THE INTERLUDE OF CANCER 123
The embryologist never tells the story of his work in the order of his researches. He cannot; for in these he pushes his way little by little, step by step, from the known to the unknown, and at any given time he may be working in two directions—upwards from the starting-point of the fertilized egg, and downwards from the finished embryo. Thus it happened, that what, logically regarded, should have been the first investigation in 1888—the history of the germ-cells—was actually the last, as it was also the coping-stone which crowned the work, and made it lasting.
The actual cancer researches have been a mere interlude in the whole—an intermezzo. “The prey of pain let me not be !“ The solution of the problems of cancer was but a corollary of what had gone before, and it followed naturally and irresistibly out of the germ-cell results, the course of the life-cycle, and the conclusions as to germinal continuity and heredity. Since the embryological theories of the textbooks are, to apply the words of Pasteur, a mass of baseless hypotheses, it follows that the solution of the problems of cancer can be grasped properly only by a comprehension of the course of the cycle of life from generation to generation, as my researches of past years have revealed it.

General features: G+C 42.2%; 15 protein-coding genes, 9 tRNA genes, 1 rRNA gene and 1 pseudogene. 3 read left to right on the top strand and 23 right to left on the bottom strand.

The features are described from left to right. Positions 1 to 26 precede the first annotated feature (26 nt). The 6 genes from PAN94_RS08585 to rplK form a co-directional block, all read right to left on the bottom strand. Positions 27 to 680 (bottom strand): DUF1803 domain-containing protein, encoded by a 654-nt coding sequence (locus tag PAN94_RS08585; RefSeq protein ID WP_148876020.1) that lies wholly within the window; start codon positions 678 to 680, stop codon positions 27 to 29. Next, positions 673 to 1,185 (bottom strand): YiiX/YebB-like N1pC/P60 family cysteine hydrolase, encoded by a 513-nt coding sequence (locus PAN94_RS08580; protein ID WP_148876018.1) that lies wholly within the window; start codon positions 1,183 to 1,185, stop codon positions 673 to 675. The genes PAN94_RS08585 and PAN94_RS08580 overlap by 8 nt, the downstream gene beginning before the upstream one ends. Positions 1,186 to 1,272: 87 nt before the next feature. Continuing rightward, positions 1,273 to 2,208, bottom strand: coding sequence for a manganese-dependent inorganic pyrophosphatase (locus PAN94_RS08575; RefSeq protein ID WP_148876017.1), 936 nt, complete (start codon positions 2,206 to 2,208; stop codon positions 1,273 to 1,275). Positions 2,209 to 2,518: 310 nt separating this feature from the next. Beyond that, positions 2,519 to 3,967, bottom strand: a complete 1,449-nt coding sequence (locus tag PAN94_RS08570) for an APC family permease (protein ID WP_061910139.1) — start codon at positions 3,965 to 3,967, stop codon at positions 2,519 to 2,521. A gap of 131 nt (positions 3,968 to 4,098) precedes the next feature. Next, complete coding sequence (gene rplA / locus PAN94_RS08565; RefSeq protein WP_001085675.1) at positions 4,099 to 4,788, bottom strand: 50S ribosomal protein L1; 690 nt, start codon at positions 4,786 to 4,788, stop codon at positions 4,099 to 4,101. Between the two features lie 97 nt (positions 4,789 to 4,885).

The starting-point of a new cycle is the fertilization of an egg, and the outline history of the cycle is not complete until we have shown how new eggs, new reproductive elements, arise; and until we have reached the point at which these are ready for fertilization, to start the cycle anew. An egg is fertilized and development begins by its cleavage; an ever-increasing number of cells is formed in this way, and anon we reach a point, at which the orthodox embryologist says that the egg-cleavage is finished. What has then come into being? The usual